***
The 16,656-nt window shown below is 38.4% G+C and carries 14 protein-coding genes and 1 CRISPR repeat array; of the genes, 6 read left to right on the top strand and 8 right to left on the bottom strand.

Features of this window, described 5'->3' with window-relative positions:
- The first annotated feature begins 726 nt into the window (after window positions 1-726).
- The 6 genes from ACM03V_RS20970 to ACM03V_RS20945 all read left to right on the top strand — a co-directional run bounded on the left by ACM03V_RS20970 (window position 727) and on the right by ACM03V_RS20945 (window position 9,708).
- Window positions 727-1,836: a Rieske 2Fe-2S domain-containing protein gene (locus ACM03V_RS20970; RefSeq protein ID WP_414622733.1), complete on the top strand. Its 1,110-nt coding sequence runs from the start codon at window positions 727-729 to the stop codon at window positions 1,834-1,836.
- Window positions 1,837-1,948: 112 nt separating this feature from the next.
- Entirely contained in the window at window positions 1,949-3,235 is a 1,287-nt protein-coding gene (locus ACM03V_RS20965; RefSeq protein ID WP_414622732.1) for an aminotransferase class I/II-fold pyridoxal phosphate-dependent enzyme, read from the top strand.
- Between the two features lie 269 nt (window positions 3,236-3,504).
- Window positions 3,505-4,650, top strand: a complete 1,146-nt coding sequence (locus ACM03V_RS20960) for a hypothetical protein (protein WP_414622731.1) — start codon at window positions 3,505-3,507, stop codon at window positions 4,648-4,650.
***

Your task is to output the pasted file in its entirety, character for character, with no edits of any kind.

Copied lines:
The 16,656-nt window shown below is 38.4% G+C and carries 14 protein-coding genes and 1 CRISPR repeat array; of the genes, 6 read left to right on the top strand and 8 right to left on the bottom strand.

Features of this window, described 5'->3' with window-relative positions:
- The first annotated feature begins 726 nt into the window (after window positions 1-726).
- The 6 genes from ACM03V_RS20970 to ACM03V_RS20945 all read left to right on the top strand — a co-directional run bounded on the left by ACM03V_RS20970 (window position 727) and on the right by ACM03V_RS20945 (window position 9,708).
- Window positions 727-1,836: a Rieske 2Fe-2S domain-containing protein gene (locus ACM03V_RS20970; RefSeq protein ID WP_414622733.1), complete on the top strand. Its 1,110-nt coding sequence runs from the start codon at window positions 727-729 to the stop codon at window positions 1,834-1,836.
- Window positions 1,837-1,948: 112 nt separating this feature from the next.
- Entirely contained in the window at window positions 1,949-3,235 is a 1,287-nt protein-coding gene (locus ACM03V_RS20965; RefSeq protein ID WP_414622732.1) for an aminotransferase class I/II-fold pyridoxal phosphate-dependent enzyme, read from the top strand.
- Between the two features lie 269 nt (window positions 3,236-3,504).
- Window positions 3,505-4,650, top strand: a complete 1,146-nt coding sequence (locus ACM03V_RS20960) for a hypothetical protein (protein WP_414622731.1) — start codon at window positions 3,505-3,507, stop codon at window positions 4,648-4,650.